Last Wednesday, the Federal Government introduced the Copyright Amendment (Disability Access and Other Measures) Bill 2017 into parliament.
The government has argued that the bill would simplify the copyright framework for the disability, education, library and archive sectors while still respecting the interests of copyright holders.
In a statement, Minister for Communications and the Arts Mitch Fifield said the bill was an “important next step” in the government’s plan to work collaboratively with stakeholders to modernise copyright law.
Among the bill’s measures is a flexible exception for use by disability organisations, as well as a fair dealing provision for people with a disability. Fifield said the changes, which implement Australia’s obligations under the Marrakesh Treaty, would enable people with a disability to have fair access to copyright material in formats suitable to their individual needs.
The bill also includes measures that the Minister said would make it easier for students and educators to use copyright material, such as when conducting exams online. Educational institutions and copyright collecting societies would also be able to develop their own agreements for use of copyright material, instead of being constrained by “prescriptive regulation”.
Lastly, libraries and archives would also have greater flexibility in how they undertake their preservation functions, and would be able to provide greater access to and use of unpublished material.
Screenrights has welcomed the the bill, stating it would provide clearer guidelines for teachers to determine whether a transmission is covered by the Screenrights licence, and extend the coverage to online simulcasts.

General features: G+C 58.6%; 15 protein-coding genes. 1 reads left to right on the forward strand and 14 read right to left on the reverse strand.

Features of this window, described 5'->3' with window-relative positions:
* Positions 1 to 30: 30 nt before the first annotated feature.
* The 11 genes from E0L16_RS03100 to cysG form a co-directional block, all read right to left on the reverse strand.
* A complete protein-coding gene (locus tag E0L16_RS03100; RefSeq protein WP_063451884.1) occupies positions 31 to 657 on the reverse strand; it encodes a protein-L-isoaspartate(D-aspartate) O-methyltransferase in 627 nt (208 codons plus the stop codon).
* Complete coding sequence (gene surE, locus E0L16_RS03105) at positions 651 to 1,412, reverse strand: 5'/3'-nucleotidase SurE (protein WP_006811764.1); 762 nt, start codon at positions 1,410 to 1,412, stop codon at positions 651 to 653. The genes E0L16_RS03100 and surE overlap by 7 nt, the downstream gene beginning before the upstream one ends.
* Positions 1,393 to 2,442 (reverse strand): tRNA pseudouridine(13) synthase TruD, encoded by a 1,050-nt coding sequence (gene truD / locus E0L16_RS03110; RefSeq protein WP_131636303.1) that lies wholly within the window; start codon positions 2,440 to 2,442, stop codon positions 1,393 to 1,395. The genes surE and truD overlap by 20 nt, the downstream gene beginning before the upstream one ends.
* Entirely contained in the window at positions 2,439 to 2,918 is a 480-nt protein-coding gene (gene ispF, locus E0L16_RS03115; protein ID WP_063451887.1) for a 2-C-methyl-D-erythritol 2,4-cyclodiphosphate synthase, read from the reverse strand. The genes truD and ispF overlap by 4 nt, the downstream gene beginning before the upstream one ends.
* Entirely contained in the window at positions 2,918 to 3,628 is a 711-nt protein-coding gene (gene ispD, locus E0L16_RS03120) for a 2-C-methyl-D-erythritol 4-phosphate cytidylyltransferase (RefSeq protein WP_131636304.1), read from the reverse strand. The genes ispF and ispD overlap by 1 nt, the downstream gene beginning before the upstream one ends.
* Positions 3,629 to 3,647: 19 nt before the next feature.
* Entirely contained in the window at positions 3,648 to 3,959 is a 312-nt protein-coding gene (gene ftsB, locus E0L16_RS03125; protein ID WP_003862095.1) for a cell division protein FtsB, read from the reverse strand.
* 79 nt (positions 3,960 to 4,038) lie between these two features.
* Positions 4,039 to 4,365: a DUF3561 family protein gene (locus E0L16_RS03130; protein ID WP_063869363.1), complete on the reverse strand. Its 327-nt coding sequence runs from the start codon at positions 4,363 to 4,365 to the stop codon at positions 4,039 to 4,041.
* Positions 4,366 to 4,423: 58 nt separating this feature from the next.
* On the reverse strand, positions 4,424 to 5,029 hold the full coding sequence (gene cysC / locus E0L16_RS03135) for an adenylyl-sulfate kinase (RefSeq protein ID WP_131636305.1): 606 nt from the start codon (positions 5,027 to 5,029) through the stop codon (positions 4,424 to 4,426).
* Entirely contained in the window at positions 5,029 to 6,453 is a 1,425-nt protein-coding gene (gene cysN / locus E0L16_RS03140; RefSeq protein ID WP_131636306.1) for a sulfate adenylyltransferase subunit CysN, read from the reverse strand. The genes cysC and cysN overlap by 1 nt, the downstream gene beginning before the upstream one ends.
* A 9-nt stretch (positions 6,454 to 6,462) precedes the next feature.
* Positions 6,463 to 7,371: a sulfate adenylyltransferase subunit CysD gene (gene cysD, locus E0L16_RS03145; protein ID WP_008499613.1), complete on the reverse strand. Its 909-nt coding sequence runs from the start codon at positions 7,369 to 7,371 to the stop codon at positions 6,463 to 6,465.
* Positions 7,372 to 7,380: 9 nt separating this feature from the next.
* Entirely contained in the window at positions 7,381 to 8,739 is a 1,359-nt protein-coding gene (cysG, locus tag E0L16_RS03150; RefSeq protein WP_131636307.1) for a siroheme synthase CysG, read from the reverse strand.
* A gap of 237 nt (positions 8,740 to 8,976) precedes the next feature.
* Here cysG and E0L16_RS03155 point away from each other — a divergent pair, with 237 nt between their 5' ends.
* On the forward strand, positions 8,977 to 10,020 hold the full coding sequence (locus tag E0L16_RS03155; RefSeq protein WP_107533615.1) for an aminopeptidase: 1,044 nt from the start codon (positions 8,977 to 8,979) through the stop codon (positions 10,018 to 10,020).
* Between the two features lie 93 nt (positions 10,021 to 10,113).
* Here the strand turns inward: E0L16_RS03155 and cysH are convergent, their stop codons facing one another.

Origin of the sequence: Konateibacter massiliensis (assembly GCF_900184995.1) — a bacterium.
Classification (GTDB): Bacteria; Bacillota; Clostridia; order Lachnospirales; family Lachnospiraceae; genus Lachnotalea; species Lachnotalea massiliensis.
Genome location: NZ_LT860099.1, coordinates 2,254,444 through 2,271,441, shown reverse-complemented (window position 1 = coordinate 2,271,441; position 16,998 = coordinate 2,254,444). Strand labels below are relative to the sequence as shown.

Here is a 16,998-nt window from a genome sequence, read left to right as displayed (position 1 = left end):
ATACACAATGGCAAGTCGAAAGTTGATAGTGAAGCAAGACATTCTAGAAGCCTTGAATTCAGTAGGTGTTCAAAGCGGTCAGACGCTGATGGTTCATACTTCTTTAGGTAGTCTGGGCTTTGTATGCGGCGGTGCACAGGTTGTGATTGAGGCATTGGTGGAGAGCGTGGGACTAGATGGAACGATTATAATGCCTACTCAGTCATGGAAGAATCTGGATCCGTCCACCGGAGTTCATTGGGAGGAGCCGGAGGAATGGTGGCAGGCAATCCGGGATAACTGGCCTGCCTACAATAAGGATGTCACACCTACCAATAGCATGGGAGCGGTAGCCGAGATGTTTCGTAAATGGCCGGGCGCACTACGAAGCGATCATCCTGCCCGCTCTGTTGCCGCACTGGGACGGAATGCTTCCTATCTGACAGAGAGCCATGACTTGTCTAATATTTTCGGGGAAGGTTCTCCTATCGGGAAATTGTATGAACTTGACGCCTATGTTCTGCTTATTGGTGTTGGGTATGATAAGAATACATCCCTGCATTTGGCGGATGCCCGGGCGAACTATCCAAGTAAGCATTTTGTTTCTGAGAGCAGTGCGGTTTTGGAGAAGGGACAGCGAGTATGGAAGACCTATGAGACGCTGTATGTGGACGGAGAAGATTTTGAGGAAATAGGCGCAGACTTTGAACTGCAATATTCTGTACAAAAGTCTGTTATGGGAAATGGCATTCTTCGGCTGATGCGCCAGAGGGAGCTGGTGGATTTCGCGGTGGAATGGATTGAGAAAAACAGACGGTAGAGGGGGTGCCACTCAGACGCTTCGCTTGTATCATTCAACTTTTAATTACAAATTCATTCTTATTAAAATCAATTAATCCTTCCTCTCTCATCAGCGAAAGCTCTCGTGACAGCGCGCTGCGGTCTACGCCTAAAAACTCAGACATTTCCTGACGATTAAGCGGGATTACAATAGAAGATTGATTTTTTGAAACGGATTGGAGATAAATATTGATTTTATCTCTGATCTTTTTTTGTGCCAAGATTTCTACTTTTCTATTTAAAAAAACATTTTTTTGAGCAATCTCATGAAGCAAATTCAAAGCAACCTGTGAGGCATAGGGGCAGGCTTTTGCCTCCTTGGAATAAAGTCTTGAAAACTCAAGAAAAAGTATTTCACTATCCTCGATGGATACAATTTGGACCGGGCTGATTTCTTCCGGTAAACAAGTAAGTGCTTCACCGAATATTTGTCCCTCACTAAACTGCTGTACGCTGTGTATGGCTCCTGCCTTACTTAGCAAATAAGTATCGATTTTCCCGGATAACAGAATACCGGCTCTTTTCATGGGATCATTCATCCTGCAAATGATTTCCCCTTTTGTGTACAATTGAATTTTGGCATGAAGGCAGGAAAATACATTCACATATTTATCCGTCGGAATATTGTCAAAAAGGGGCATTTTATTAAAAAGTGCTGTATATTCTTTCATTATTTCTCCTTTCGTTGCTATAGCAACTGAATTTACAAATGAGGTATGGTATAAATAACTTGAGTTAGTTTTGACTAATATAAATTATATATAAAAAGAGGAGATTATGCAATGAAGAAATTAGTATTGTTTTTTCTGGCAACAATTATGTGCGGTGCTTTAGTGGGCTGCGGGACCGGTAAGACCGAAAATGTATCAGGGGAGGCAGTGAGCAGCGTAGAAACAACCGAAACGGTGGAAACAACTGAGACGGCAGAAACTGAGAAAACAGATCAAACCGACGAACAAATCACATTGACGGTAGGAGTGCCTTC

It said the changes would ensure there was no accidental infringement of copyright by educational institutions while also protecting copyright owner’s right to be paid a fair fee.
Screenrights, Copyright Agency Ltd, Universities Australia and the Copyright Advisory Group made a joint proposal to government around reform of educational statutory licences.
“The proposed amendments to the statutory licences will improve and clarify their operation. They will make it easier for teachers and lecturers across Australia to teach with television and radio,” said Screenrights chief executive Simon Lake.
“The collaborative model facilitated by government in the development of the statutory licence provisions has been a successful and productive approach to copyright reform. We encourage this approach for pending copyright reforms.”
Controversial provisions relating to safe harbour were removed from the copyright bill before its introduction to parliament. Senator Fifield said the government needed to further consider feedback on this proposal whilst not delaying the passage of other important reforms.
The Productivity Commission’s report into intellectual property arrangements recommended that the safe harbour scheme be expanded to cover all online providers such as content hosts and search engines. Currently Australia only offers safe harbour protection to commercial internet service providers (ISPs) like Telstra and Optus, indemnifying them from being held liable for alleged copyright infringement occuring over their networks.
Expanding the safe harbour scheme has been criticised by organisations such as Screen Producers Australia, but is supported by others, such as Universities Australia and Google.